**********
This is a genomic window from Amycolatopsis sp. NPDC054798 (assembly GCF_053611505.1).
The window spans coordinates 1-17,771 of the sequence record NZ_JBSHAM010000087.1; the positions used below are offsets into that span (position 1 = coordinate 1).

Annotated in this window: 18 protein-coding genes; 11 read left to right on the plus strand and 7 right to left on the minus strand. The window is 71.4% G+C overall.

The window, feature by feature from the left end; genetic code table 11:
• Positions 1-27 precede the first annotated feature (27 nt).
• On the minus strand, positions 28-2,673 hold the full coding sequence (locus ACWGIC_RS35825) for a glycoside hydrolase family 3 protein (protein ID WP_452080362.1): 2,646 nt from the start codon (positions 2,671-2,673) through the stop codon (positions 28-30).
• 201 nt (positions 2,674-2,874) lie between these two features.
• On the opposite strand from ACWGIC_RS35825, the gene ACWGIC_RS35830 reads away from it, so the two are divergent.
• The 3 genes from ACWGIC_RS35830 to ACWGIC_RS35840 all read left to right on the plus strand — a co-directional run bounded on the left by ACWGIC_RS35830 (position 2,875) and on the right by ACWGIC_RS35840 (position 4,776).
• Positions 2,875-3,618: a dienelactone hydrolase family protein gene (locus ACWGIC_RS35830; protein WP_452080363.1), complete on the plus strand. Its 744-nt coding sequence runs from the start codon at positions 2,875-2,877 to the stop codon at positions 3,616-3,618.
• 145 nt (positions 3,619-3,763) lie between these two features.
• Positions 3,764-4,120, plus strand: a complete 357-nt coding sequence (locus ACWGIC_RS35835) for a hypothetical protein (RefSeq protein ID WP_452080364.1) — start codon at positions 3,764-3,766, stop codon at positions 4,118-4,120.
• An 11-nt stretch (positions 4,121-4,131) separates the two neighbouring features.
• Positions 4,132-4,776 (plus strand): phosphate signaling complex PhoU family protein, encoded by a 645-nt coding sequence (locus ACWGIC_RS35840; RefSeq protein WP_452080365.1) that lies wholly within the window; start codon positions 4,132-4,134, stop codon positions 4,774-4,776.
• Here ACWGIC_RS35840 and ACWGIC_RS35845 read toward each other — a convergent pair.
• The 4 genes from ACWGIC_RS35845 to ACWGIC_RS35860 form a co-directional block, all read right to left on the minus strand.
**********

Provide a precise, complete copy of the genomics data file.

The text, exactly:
This is a genomic window from Amycolatopsis sp. NPDC054798 (assembly GCF_053611505.1).
The window spans coordinates 1-17,771 of the sequence record NZ_JBSHAM010000087.1; the positions used below are offsets into that span (position 1 = coordinate 1).

Annotated in this window: 18 protein-coding genes; 11 read left to right on the plus strand and 7 right to left on the minus strand. The window is 71.4% G+C overall.

The window, feature by feature from the left end; genetic code table 11:
• Positions 1-27 precede the first annotated feature (27 nt).
• On the minus strand, positions 28-2,673 hold the full coding sequence (locus ACWGIC_RS35825) for a glycoside hydrolase family 3 protein (protein ID WP_452080362.1): 2,646 nt from the start codon (positions 2,671-2,673) through the stop codon (positions 28-30).
• 201 nt (positions 2,674-2,874) lie between these two features.
• On the opposite strand from ACWGIC_RS35825, the gene ACWGIC_RS35830 reads away from it, so the two are divergent.
• The 3 genes from ACWGIC_RS35830 to ACWGIC_RS35840 all read left to right on the plus strand — a co-directional run bounded on the left by ACWGIC_RS35830 (position 2,875) and on the right by ACWGIC_RS35840 (position 4,776).
• Positions 2,875-3,618: a dienelactone hydrolase family protein gene (locus ACWGIC_RS35830; protein WP_452080363.1), complete on the plus strand. Its 744-nt coding sequence runs from the start codon at positions 2,875-2,877 to the stop codon at positions 3,616-3,618.
• 145 nt (positions 3,619-3,763) lie between these two features.
• Positions 3,764-4,120, plus strand: a complete 357-nt coding sequence (locus ACWGIC_RS35835) for a hypothetical protein (RefSeq protein ID WP_452080364.1) — start codon at positions 3,764-3,766, stop codon at positions 4,118-4,120.
• An 11-nt stretch (positions 4,121-4,131) separates the two neighbouring features.
• Positions 4,132-4,776 (plus strand): phosphate signaling complex PhoU family protein, encoded by a 645-nt coding sequence (locus ACWGIC_RS35840; RefSeq protein WP_452080365.1) that lies wholly within the window; start codon positions 4,132-4,134, stop codon positions 4,774-4,776.
• Here ACWGIC_RS35840 and ACWGIC_RS35845 read toward each other — a convergent pair.
• The 4 genes from ACWGIC_RS35845 to ACWGIC_RS35860 form a co-directional block, all read right to left on the minus strand.